- Relatedness: People want to feel a sense of belongingness and connectedness to people or groups.
Daniel Pink, bestselling author of Drive, makes these ideas easy to apply. He repackages them using the acronym A.M.P.:
- Autonomy: We yearn to have control over our behaviors and our lives.
- Mastery: We want to keep improving at the things important to us.
- Purpose: We’ll be more motivated if the things we do (or learn) are meaningful.
Here’s how I AMP it up in my classroom.
When I first started, I wanted to control every aspect of my lectures. It’s natural. But students stopped owning their learning. They were less motivated, because, what’s the point? They weren’t self-directed. Now, creativity plays a bigger role. For their final child development paper, they design a PDF recommendation guide, which ultimately goes to a school teacher or parent. “Ten Steps to Helping Your Students Thrive in the Classroom” kind of thing. All backed by evidence from their readings. What a way to encapsulate learning and help their target audience.
By using a graphic design tool website (like Canva.com), students make their PDFs professional-looking. It takes the finals out of the academic realm. No more double-spaced, 12-point type sized papers in Times New Roman! It’s something a professional might actually put on his or her website. And students control almost every aspect—the title, the target audience, the visuals, and of course the content.
How might you incorporate self-direction and choice?
This isn’t easy. Mastery is about giving opportunities to keep improving, especially in tasks students care about. If they get a low grade in one of my assignments, they can revise and resubmit.
I know. I’m fortunate I don’t have a huge class. And yes, who’s got the time to regrade everything?
But isn’t the point that students become competent? That they end up leaving my course ready for the next level? They’ll only accomplish this if they try—and try again. If they get a “C” grade, with no chance to improve, then the learning stops. That’s demotivating.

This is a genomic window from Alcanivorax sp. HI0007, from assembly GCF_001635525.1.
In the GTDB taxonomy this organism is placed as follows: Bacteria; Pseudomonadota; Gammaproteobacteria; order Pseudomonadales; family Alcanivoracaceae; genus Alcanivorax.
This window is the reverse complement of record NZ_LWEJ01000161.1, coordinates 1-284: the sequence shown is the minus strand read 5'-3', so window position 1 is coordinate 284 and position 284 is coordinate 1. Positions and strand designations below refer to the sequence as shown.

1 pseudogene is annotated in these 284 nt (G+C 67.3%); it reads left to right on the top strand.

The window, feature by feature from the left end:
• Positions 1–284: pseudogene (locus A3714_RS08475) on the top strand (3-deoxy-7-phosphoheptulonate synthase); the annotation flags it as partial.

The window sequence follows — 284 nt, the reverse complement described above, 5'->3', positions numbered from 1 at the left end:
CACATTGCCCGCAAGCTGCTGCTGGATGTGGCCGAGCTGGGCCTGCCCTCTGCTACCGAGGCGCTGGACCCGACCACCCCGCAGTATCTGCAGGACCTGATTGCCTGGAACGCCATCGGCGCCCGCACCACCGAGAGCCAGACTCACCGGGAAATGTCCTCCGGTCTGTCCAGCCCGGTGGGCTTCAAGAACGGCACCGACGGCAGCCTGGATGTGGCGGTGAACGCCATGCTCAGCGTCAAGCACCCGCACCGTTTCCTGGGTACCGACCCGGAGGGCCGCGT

Learning is an iterative process. In real life, anything worth doing takes multiple tries. We undermine motivation when we only give students one chance. In reality, of course, I don’t provide multiple chances for every assignment. But you get the picture.
Another part is to make sure students have the necessary skills to be good at something. So giving them a really hard assignment at the beginning of the semester is demotivating. Start with something you know they’ll succeed at. Build their confidence. That’s the progress principle at work, according to organizational change expert Teresa Amabile: the more people experience small wins, the more motivated they’ll push through and finish the journey.
Conversely, the more onerous that initial challenge, the less likely students will complete it. Think of big dense books or online courses with 30 lessons. There’s a reason most people don’t finish either.
How can you improve students’ competence over the content? Maybe break up assignments in steps? Maybe stop grading every single thing? Sometimes I’ll just assess them informally. For example, I’ll ask one question about what they learned at the end of class (a type of assessment called an exit slip), collect their answers, NOT grade it, and talk about their collective responses next class. Address any misconceptions. NOW it’s about learning and growing. Mastery.
I have ONE question that drives my child development course: How do you help children develop into successful adults? A challenging task, for sure, but it’s a goal. I make students memorize this! On any given day, I’ll ask one of them the goal of this course. If students think, What’s the point of taking this class?, that’s a problem. Let’s be honest. It happens. Probably a lot. We have to answer that question!
Another way I imbue purpose is to spell it out in syllabus and emphasize it the first day of class. My syllabus literally states, “This is why you’re here—to answer this [BIG] question.”
Figure out why your students are here, not just in the course, but for each class session. They need to know the “why.” This starts in the planning phase. For help, see my “one-sentence lesson plan.”
Think about one of your classes. How can you add autonomy, mastery, and purpose (AMP) to your assignment or course? Please share.
To learn more about motivation, see: 1) Edward Deci & Richard Ryan’s book, Intrinsic Motivation and Self-Determination in Human Behavior (1985); 2) their article Intrinsic and Extrinsic Motivation; and 3) a video based on Daniel Pink’s popular Ted Talks event, called The Surprising Truth About What Motivates Us (10:47).